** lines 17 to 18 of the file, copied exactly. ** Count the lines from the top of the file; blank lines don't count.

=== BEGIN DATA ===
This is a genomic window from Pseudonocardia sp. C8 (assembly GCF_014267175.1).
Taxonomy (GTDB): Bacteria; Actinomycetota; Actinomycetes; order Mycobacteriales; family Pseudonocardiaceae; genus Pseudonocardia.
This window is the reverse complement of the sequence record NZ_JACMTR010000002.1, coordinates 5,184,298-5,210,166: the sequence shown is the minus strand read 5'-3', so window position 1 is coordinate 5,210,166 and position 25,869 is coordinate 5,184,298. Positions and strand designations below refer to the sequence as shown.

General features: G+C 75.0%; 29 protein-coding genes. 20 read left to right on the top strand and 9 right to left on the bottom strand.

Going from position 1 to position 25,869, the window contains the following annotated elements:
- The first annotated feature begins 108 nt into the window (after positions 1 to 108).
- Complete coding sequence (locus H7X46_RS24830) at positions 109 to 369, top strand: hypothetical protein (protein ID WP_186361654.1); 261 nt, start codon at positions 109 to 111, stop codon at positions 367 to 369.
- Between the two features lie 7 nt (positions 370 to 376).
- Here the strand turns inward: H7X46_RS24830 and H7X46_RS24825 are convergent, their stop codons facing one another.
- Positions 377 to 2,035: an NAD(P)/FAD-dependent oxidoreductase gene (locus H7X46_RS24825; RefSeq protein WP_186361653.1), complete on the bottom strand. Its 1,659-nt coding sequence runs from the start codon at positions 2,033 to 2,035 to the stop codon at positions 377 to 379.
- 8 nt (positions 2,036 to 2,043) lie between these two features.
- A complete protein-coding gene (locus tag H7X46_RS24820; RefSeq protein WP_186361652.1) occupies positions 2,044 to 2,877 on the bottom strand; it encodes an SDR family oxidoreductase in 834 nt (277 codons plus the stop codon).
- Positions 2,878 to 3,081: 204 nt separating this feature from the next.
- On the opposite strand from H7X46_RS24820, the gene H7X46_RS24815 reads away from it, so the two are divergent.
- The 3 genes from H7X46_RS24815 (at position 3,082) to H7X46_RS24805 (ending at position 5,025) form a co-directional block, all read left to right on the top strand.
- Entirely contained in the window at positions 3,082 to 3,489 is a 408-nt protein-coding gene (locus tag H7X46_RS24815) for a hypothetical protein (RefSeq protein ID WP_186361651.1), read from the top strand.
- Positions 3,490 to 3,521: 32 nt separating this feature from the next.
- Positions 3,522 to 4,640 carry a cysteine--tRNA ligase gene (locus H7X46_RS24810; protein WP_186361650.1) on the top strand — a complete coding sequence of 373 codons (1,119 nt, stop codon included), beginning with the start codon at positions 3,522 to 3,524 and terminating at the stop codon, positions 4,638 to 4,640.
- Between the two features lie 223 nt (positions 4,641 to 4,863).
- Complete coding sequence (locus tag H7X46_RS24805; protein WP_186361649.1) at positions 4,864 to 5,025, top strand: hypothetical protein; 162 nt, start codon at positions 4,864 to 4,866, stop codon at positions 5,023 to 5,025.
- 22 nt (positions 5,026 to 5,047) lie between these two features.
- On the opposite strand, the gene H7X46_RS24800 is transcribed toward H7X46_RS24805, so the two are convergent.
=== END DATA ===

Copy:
- Positions 3,490 to 3,521: 32 nt separating this feature from the next.
- Positions 3,522 to 4,640 carry a cysteine--tRNA ligase gene (locus H7X46_RS24810; protein WP_186361650.1) on the top strand — a complete coding sequence of 373 codons (1,119 nt, stop codon included), beginning with the start codon at positions 3,522 to 3,524 and terminating at the stop codon, positions 4,638 to 4,640.